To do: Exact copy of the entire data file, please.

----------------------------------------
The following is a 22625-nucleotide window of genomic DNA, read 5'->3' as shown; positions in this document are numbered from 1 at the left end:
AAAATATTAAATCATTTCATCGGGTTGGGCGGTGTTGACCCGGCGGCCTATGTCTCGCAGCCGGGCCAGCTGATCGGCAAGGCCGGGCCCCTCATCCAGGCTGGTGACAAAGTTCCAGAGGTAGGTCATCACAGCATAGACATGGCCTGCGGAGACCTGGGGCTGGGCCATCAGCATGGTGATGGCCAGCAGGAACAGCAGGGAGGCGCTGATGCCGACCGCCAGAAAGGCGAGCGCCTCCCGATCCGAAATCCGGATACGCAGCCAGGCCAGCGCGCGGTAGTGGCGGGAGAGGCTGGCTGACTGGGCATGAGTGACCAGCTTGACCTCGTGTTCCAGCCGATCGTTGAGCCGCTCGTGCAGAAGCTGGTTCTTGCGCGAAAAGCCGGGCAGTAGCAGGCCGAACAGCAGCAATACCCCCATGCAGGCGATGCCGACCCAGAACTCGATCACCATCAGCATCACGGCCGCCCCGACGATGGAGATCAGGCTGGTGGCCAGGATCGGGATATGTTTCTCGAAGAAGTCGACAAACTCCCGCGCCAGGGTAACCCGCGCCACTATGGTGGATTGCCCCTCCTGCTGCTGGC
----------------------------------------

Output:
The following is a 22625-nucleotide window of genomic DNA, read 5'->3' as shown; positions in this document are numbered from 1 at the left end:
AAAATATTAAATCATTTCATCGGGTTGGGCGGTGTTGACCCGGCGGCCTATGTCTCGCAGCCGGGCCAGCTGATCGGCAAGGCCGGGCCCCTCATCCAGGCTGGTGACAAAGTTCCAGAGGTAGGTCATCACAGCATAGACATGGCCTGCGGAGACCTGGGGCTGGGCCATCAGCATGGTGATGGCCAGCAGGAACAGCAGGGAGGCGCTGATGCCGACCGCCAGAAAGGCGAGCGCCTCCCGATCCGAAATCCGGATACGCAGCCAGGCCAGCGCGCGGTAGTGGCGGGAGAGGCTGGCTGACTGGGCATGAGTGACCAGCTTGACCTCGTGTTCCAGCCGATCGTTGAGCCGCTCGTGCAGAAGCTGGTTCTTGCGCGAAAAGCCGGGCAGTAGCAGGCCGAACAGCAGCAATACCCCCATGCAGGCGATGCCGACCCAGAACTCGATCACCATCAGCATCACGGCCGCCCCGACGATGGAGATCAGGCTGGTGGCCAGGATCGGGATATGTTTCTCGAAGAAGTCGACAAACTCCCGCGCCAGGGTAACCCGCGCCACTATGGTGGATTGCCCCTCCTGCTGCTGGC